4 essential web design tips
Web Design is only screen deep
Here are 4 essential web design tips from Twisted Spire to help you boost conversions online.
With billions of websites to choose from, visitors to your site will decide whether to stay or bounce within the first two to three seconds, the decision to flee elsewhere based on an unconscious level of assessment based purely on colours, shapes and information availability, all of the initial information absorbed by the eyes.
What can you do to your website to make sure that your web visitors’ first impression encourages them to stay a bit longer?
1. Colour Options
Understand that colours are emotional. Different colours are reportedly meant to trigger different emotions.
Colours can make us feel happy or sad, and they can make us feel hungry or relaxed. These reactions are rooted in psychological effects, biological conditioning and cultural imprinting.
For example, Twisted Spire uses mainly blues for their brand; logo, website, social media and documentation, because blue is supposed to evoke feelings of trust, strength and dependability.
When selecting colours for your website consider very carefully what the colour choice conveys to your audience and matches with the products or service you sell. When designing a website for Simply You Counselling, we went with a green pastel shade for the main colour choice, which evokes peacefulness and growth.
Optimum number of colours to use on web design is three to four different colours. Utilise the colour spectrum wheel, with contrasting colours used for the most important elements, like call-to-action buttons.
The main aspect of the typography is consistency. Make sure that your typography choice runs through your website and landing pages from start to finish. Different font types and sizes stand out like a sore thumb on a screen and moves the readers view away from where its supposed to be.
Other things to also consider in web design is the type and size of font you choose. Similar to colours, some fonts can also express emotion. Make sure you choose a font that represents your business and the type of products or services that you provide.
So, for example, if you want to portray that your business is traditional or respectable, you might want to consider a serif typeface. If you want to people to see your business as stable or modern, you should lean towards a sans serif typeface.
3. White Space
Negative Space (White Space) is the empty space given between different elements within your site, separating A from B and allowing your view, take in and process the information given before moving to the next information box.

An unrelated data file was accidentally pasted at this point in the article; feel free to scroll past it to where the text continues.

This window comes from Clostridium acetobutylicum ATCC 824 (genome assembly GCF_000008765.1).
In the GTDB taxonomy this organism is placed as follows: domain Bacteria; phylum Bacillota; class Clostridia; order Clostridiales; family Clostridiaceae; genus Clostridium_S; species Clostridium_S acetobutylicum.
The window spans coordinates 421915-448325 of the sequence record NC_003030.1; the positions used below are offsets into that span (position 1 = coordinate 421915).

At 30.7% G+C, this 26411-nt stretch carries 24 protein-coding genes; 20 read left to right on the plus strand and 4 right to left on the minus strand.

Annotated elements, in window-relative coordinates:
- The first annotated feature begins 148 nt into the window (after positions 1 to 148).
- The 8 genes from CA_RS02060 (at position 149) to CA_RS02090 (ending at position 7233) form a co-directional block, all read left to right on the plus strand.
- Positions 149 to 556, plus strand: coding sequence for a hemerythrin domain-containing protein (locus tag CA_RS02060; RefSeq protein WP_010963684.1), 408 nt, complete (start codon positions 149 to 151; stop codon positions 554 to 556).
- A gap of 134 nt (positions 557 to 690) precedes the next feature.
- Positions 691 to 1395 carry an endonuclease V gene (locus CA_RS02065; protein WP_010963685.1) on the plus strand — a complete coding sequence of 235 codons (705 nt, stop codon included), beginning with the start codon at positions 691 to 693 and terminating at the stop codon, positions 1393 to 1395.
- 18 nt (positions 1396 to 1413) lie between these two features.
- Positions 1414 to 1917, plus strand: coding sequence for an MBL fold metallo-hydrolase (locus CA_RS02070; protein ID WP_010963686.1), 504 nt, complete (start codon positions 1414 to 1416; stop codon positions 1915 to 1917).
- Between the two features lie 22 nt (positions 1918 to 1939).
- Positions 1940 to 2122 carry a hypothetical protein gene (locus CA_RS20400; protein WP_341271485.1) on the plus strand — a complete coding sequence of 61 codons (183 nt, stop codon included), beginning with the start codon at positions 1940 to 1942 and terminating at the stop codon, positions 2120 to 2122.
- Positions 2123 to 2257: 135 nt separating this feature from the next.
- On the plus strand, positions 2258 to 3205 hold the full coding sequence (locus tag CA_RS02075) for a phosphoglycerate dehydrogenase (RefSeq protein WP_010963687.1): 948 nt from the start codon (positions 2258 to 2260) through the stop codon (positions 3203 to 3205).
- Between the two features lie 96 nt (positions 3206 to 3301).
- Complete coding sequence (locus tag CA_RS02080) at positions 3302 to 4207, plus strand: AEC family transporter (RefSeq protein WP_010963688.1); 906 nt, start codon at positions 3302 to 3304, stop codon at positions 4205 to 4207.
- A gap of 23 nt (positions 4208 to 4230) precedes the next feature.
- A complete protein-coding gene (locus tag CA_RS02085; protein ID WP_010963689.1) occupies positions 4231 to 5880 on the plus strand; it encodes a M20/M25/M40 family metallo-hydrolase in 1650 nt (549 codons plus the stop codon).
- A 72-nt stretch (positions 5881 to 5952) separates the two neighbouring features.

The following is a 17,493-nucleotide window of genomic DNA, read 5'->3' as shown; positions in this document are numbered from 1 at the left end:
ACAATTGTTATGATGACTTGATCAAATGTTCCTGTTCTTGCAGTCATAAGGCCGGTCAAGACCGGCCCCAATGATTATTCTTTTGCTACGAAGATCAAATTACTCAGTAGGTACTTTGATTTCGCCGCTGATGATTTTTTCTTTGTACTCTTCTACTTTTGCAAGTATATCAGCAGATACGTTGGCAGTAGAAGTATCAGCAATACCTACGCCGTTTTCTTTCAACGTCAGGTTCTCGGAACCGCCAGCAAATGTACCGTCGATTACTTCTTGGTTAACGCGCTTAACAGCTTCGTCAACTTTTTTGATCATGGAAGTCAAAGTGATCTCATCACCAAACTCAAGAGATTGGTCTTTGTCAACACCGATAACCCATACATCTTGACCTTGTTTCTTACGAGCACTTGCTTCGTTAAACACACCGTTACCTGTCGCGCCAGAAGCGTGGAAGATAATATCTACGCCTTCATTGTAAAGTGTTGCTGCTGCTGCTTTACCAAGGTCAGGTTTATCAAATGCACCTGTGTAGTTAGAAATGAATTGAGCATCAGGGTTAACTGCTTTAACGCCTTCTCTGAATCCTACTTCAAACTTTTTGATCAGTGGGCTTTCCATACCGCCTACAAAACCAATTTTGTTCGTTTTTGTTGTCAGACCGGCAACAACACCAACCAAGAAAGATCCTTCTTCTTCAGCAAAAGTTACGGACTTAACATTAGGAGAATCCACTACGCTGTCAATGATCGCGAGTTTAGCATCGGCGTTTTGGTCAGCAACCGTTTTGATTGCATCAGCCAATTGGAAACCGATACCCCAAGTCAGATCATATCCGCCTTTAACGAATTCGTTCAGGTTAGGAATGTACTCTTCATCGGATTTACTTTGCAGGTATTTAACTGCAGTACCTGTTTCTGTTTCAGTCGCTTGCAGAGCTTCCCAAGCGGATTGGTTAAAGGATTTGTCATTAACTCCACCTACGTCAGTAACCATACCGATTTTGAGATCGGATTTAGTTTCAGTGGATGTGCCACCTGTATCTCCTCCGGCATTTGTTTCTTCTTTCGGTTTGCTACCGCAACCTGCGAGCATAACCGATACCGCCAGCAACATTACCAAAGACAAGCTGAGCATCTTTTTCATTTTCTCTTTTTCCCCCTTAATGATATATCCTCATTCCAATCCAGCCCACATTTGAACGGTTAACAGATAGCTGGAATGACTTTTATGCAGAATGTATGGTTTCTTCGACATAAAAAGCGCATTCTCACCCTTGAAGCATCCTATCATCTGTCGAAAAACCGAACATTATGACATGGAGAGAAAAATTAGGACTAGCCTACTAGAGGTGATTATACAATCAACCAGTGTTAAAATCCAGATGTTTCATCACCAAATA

Give your website visitors some breathing space. Nothing turns a viewer off more than poor web design which invokes information overload found on a cluttered website where all the information you want to give to the viewers is spewed out all at once. Plenty to see but nothing absorbed.
White space can be effective in making an important image, text or call to action stand out from the rest while improving the overall readability of the entire site.
4. Site Design Layout
F-Pattern refers to the way a viewer reads the content on your page, the pattern that the eyes make. Generally, a person’s eyes will naturally move from left to right from the top of the screen and continue scanning from left to right as they scroll down, but less to the right the further down the page they go. This eye movement often resembles ‘F’ or ‘E’ shape.
When designing your website, knowing that a user will scan a website in this method, enables us to place the most important elements in the viewers focus path where they can be seen the most.
At Twisted Spire, we design your website to incorporate what you want to show the customer, together with what your customer wants to see from you, helping both you and your customer to see the information that they most need, which in turn helps to convert viewers into buyers.
Contact Twisted Spire today for your next web design.
A common problem for the majority of the service industry and high-value sales is that online marketing campaigns promoting their goods and services often result in offline purchases. Purchases can be made either on the phone or in-person, which makes it difficult to track the success and failures of the marketing campaign within analytics.